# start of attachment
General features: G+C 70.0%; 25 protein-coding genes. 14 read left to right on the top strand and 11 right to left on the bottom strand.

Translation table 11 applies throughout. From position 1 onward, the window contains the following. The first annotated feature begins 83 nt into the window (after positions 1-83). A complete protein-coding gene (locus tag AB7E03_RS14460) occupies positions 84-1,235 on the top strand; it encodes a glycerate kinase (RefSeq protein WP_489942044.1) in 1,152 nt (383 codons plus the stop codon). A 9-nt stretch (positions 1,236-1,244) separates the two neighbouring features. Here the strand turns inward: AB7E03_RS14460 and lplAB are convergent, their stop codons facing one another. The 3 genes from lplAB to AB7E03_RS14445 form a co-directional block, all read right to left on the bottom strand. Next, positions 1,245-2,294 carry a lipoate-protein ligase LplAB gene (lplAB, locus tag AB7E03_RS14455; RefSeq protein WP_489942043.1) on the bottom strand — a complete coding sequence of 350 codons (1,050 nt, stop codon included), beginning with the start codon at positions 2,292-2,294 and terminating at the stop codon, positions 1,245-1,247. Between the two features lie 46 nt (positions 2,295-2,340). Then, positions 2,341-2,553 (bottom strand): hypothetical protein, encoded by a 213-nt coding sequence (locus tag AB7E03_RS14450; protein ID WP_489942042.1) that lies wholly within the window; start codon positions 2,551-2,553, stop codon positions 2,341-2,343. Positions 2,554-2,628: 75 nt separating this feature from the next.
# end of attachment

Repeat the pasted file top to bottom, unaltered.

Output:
General features: G+C 70.0%; 25 protein-coding genes. 14 read left to right on the top strand and 11 right to left on the bottom strand.

Translation table 11 applies throughout. From position 1 onward, the window contains the following. The first annotated feature begins 83 nt into the window (after positions 1-83). A complete protein-coding gene (locus tag AB7E03_RS14460) occupies positions 84-1,235 on the top strand; it encodes a glycerate kinase (RefSeq protein WP_489942044.1) in 1,152 nt (383 codons plus the stop codon). A 9-nt stretch (positions 1,236-1,244) separates the two neighbouring features. Here the strand turns inward: AB7E03_RS14460 and lplAB are convergent, their stop codons facing one another. The 3 genes from lplAB to AB7E03_RS14445 form a co-directional block, all read right to left on the bottom strand. Next, positions 1,245-2,294 carry a lipoate-protein ligase LplAB gene (lplAB, locus tag AB7E03_RS14455; RefSeq protein WP_489942043.1) on the bottom strand — a complete coding sequence of 350 codons (1,050 nt, stop codon included), beginning with the start codon at positions 2,292-2,294 and terminating at the stop codon, positions 1,245-1,247. Between the two features lie 46 nt (positions 2,295-2,340). Then, positions 2,341-2,553 (bottom strand): hypothetical protein, encoded by a 213-nt coding sequence (locus tag AB7E03_RS14450; protein ID WP_489942042.1) that lies wholly within the window; start codon positions 2,551-2,553, stop codon positions 2,341-2,343. Positions 2,554-2,628: 75 nt separating this feature from the next.